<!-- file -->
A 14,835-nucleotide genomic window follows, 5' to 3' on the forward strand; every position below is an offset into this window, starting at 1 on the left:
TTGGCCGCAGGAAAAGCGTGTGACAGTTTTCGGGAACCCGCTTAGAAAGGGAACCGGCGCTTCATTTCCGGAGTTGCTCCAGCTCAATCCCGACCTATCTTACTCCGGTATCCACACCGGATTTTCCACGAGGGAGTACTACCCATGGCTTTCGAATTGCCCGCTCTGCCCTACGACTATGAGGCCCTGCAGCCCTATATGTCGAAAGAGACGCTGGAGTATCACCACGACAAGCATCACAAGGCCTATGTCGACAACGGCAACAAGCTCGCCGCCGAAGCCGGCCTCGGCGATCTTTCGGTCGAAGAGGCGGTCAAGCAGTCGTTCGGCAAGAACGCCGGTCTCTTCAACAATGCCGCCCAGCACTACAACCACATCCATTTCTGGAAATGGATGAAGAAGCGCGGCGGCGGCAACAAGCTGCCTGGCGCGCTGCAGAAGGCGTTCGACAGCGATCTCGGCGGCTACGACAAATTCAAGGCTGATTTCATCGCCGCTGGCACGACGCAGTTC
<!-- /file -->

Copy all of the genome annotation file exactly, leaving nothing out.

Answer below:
A 14,835-nucleotide genomic window follows, 5' to 3' on the forward strand; every position below is an offset into this window, starting at 1 on the left:
TTGGCCGCAGGAAAAGCGTGTGACAGTTTTCGGGAACCCGCTTAGAAAGGGAACCGGCGCTTCATTTCCGGAGTTGCTCCAGCTCAATCCCGACCTATCTTACTCCGGTATCCACACCGGATTTTCCACGAGGGAGTACTACCCATGGCTTTCGAATTGCCCGCTCTGCCCTACGACTATGAGGCCCTGCAGCCCTATATGTCGAAAGAGACGCTGGAGTATCACCACGACAAGCATCACAAGGCCTATGTCGACAACGGCAACAAGCTCGCCGCCGAAGCCGGCCTCGGCGATCTTTCGGTCGAAGAGGCGGTCAAGCAGTCGTTCGGCAAGAACGCCGGTCTCTTCAACAATGCCGCCCAGCACTACAACCACATCCATTTCTGGAAATGGATGAAGAAGCGCGGCGGCGGCAACAAGCTGCCTGGCGCGCTGCAGAAGGCGTTCGACAGCGATCTCGGCGGCTACGACAAATTCAAGGCTGATTTCATCGCCGCTGGCACGACGCAGTTC